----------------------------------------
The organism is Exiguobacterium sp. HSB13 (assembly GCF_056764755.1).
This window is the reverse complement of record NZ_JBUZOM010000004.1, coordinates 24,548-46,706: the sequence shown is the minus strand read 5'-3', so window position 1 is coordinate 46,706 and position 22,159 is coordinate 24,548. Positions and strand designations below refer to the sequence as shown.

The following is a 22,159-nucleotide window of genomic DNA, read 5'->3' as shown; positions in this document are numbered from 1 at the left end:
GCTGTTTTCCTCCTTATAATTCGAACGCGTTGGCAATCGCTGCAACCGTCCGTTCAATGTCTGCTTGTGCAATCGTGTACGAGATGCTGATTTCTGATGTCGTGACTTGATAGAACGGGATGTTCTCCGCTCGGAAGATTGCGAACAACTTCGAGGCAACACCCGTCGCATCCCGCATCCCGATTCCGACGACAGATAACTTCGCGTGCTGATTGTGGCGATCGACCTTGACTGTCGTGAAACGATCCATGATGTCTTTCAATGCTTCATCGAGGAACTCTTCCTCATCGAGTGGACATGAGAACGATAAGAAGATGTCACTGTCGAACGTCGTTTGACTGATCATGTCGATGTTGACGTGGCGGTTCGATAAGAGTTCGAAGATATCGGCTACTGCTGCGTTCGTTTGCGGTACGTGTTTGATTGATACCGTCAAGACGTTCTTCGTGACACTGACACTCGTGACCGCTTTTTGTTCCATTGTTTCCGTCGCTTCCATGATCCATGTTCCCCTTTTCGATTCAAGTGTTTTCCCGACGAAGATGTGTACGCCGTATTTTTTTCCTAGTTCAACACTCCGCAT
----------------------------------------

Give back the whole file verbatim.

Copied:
The organism is Exiguobacterium sp. HSB13 (assembly GCF_056764755.1).
This window is the reverse complement of record NZ_JBUZOM010000004.1, coordinates 24,548-46,706: the sequence shown is the minus strand read 5'-3', so window position 1 is coordinate 46,706 and position 22,159 is coordinate 24,548. Positions and strand designations below refer to the sequence as shown.

The following is a 22,159-nucleotide window of genomic DNA, read 5'->3' as shown; positions in this document are numbered from 1 at the left end:
GCTGTTTTCCTCCTTATAATTCGAACGCGTTGGCAATCGCTGCAACCGTCCGTTCAATGTCTGCTTGTGCAATCGTGTACGAGATGCTGATTTCTGATGTCGTGACTTGATAGAACGGGATGTTCTCCGCTCGGAAGATTGCGAACAACTTCGAGGCAACACCCGTCGCATCCCGCATCCCGATTCCGACGACAGATAACTTCGCGTGCTGATTGTGGCGATCGACCTTGACTGTCGTGAAACGATCCATGATGTCTTTCAATGCTTCATCGAGGAACTCTTCCTCATCGAGTGGACATGAGAACGATAAGAAGATGTCACTGTCGAACGTCGTTTGACTGATCATGTCGATGTTGACGTGGCGGTTCGATAAGAGTTCGAAGATATCGGCTACTGCTGCGTTCGTTTGCGGTACGTGTTTGATTGATACCGTCAAGACGTTCTTCGTGACACTGACACTCGTGACCGCTTTTTGTTCCATTGTTTCCGTCGCTTCCATGATCCATGTTCCCCTTTTCGATTCAAGTGTTTTCCCGACGAAGATGTGTACGCCGTATTTTTTTCCTAGTTCAACACTCCGCAT